By C. Todd Lopez
ARLINGTON, Va. (April 19, 2007) -- Scott Hahn is a middle school student from the eighth-grade class at Los Flores Middle School, Orange County, Ca. He visited the Air Force Memorial here April 13, along with 100 other members of his class, as part of a field trip to several of the historical sites along the Mid-Atlantic.
Scott had never been to Washington, D.C., before, and many in his class were seeing such things as the Capitol Building, Arlington National Cemetery, the Vietnam Wall, and the Korean War Memorial for the first time. He said he was impressed that what he had seen on the trip so far was matching up with his lessons in school.
Eighth-graders Mackenzie Moreno and Scott Hahn, from Los Flores Middle School, Orange County, Ca., visited the Air Force Memorial with 100 of their classmates April 13. During a tour of historical sites along the Mid-Atlantic, the group visited Washington, D.C., Baltimore, Gettysburg, Pa., and Harpers Ferry, W.Va.
"I like it a lot," he said. "There's a lot of history here, and it's kind of cool to see all the stuff we are learning about, to see it in person."
Before a trip to the Pentagon, the class stopped to view the Air Force Memorial. He said he was impressed with what the memorial represents.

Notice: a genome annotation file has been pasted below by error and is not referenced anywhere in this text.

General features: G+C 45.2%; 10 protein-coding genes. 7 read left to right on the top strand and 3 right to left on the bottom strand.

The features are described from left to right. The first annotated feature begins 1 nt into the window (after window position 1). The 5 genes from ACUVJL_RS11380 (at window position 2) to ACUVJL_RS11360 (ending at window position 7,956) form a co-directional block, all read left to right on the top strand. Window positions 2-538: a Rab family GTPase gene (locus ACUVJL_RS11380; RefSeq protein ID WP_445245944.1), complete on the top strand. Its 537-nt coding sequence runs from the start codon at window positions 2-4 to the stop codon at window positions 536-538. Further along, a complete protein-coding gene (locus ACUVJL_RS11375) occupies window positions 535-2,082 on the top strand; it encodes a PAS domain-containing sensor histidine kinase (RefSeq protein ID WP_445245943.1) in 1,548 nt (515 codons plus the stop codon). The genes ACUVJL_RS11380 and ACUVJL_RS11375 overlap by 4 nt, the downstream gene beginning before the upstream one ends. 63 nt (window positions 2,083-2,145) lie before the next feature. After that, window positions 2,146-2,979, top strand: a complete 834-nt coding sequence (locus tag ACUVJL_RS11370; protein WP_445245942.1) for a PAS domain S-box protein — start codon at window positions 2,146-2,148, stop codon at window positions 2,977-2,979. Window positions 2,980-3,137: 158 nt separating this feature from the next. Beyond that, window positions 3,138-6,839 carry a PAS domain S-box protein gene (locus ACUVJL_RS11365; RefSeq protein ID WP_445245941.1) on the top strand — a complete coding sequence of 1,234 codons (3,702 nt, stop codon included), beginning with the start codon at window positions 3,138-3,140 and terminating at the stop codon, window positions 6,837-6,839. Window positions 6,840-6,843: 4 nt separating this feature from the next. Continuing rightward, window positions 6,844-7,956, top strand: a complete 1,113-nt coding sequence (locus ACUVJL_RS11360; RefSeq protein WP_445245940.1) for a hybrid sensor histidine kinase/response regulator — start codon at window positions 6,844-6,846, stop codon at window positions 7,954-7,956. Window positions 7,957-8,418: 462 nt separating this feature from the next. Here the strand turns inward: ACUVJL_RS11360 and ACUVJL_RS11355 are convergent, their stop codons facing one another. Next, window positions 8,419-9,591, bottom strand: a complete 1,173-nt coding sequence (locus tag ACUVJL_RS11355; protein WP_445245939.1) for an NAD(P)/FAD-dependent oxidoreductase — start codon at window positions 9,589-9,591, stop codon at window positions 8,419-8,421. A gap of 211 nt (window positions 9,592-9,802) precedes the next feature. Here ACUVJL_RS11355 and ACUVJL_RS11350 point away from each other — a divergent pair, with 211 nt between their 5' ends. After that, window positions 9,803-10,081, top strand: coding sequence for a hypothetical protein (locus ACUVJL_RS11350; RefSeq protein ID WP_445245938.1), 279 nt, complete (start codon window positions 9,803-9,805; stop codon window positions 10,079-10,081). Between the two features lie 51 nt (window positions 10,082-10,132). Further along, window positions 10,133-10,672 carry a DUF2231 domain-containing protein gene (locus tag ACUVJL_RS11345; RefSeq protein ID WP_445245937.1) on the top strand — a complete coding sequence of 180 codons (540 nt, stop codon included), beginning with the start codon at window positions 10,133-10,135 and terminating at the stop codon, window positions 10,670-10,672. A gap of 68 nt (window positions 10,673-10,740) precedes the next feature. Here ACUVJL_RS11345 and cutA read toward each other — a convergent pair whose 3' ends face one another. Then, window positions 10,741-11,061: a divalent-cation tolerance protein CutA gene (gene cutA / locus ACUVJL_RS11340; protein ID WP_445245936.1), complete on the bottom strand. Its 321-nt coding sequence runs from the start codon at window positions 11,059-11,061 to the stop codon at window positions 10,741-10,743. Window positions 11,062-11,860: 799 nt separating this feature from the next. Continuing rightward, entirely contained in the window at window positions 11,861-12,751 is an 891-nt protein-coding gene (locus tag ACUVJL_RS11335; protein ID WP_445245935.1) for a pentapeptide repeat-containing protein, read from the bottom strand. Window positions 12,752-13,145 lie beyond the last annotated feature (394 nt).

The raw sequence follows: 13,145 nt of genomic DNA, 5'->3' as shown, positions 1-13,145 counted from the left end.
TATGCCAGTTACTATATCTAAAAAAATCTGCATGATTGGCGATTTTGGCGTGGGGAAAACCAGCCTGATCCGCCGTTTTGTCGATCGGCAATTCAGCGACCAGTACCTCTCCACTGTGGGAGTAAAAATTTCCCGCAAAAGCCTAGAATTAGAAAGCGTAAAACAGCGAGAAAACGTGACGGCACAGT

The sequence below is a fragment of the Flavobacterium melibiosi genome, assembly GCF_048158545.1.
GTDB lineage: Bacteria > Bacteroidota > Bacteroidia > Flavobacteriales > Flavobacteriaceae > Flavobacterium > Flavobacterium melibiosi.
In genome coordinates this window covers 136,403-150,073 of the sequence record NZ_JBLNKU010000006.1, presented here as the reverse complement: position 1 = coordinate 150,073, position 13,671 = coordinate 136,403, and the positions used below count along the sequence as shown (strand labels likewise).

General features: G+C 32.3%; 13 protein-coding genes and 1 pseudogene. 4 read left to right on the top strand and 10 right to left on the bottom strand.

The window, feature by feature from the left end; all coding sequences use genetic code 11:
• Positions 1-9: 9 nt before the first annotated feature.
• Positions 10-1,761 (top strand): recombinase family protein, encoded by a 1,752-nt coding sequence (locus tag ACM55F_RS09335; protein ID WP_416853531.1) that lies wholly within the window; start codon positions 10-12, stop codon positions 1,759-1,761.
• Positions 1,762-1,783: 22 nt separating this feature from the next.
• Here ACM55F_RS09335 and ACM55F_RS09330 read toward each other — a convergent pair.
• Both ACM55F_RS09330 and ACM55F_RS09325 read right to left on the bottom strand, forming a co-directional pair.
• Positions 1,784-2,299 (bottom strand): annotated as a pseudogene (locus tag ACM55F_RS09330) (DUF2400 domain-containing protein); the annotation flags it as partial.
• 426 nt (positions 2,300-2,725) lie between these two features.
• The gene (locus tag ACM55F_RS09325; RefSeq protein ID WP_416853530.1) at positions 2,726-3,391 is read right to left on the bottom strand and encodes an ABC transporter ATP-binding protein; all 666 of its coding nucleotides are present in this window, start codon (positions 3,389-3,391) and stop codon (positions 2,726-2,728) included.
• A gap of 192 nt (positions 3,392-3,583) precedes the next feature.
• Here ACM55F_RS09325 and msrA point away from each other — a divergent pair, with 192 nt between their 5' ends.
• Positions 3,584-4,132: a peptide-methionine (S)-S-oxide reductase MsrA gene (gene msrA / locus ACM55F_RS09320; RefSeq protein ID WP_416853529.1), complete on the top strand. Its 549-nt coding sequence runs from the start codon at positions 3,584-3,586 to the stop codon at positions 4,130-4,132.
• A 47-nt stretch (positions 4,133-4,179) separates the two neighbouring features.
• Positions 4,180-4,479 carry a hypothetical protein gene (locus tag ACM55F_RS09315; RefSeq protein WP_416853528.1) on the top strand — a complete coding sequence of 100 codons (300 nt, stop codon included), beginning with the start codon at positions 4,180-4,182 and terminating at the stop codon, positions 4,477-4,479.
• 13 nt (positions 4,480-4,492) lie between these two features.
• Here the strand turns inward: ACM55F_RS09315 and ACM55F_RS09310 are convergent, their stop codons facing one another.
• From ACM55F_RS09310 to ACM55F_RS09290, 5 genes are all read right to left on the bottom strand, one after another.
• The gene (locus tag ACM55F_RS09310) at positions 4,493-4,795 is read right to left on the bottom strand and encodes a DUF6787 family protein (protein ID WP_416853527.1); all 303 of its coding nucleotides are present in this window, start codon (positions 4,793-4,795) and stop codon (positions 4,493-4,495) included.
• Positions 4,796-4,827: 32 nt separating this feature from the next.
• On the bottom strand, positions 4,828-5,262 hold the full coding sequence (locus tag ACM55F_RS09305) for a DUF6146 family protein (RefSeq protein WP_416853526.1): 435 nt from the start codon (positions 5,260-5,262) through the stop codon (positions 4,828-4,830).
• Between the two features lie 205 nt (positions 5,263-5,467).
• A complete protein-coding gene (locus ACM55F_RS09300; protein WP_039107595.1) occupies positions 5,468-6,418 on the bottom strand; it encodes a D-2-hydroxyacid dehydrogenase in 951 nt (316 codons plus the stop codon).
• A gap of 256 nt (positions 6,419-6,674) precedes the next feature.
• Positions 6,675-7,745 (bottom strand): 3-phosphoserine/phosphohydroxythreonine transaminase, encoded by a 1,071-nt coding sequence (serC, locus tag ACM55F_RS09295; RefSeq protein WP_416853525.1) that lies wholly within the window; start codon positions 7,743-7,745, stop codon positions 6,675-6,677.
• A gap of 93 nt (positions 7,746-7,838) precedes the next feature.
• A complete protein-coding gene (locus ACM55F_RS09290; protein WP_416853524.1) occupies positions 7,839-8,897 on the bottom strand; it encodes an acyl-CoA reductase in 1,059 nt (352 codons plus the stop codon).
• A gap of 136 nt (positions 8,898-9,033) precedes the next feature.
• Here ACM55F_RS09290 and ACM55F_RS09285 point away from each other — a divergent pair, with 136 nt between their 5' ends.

"It's cool they are getting the respect they deserve," he said of Airmen. "They work so hard. My family, my dad's whole side of the family, was in the military. He was in the Navy for more than 20 years. And his dad was in for 24 years in the Air Force."
Scott said he's also thinking of joining the military, though he's not sure yet if it should be the Marines or the Air Force. But he wants to join, "definitely," he said.
Dennis Orgeron is the class's history instructor. He said this was his eighth time to Washington as part of the class trip.
"Every year, we bring a group of eighth graders here, as part of their studies," he said. "We have about 495 eighth graders. And each year we bring about 100 kids that want to come and spend a week of their spring break in Philadelphia, Gettysburg, Harpers Ferry and here in Washington."
Orgeron said the students were most impressed both by the size of Washington and its architecture.
"I think they are amazed by government buildings, and somebody told me yesterday while we were at Arlington National Cemetery, by the size of the city itself," he said. "They had no idea that is was so spread out and everything is so massive."
Also impressive, he said, was that his students were making a connection between the kinds of things they are seeing in Washington and what it means to be an American.
"One kid stood there at Arlington National Cemetery, as the driver told us about grave sites, and was just teary eyed and a little emotional," he said. "We also had several students that participated in a wreath laying. It was emotional to look at the kids and see that they recognize the sacrifices that people make. I think all of that comes together and gives them a better understating of where we live and what we are doing here."
Despite eight trips to Washington, D.C., and having family in the area, Orgeron had never seen the Air Force Memorial before.
"Last time we were here was a year ago," he said. "So it is the first time we've been here to the Memorial. This is beautiful, it's amazing."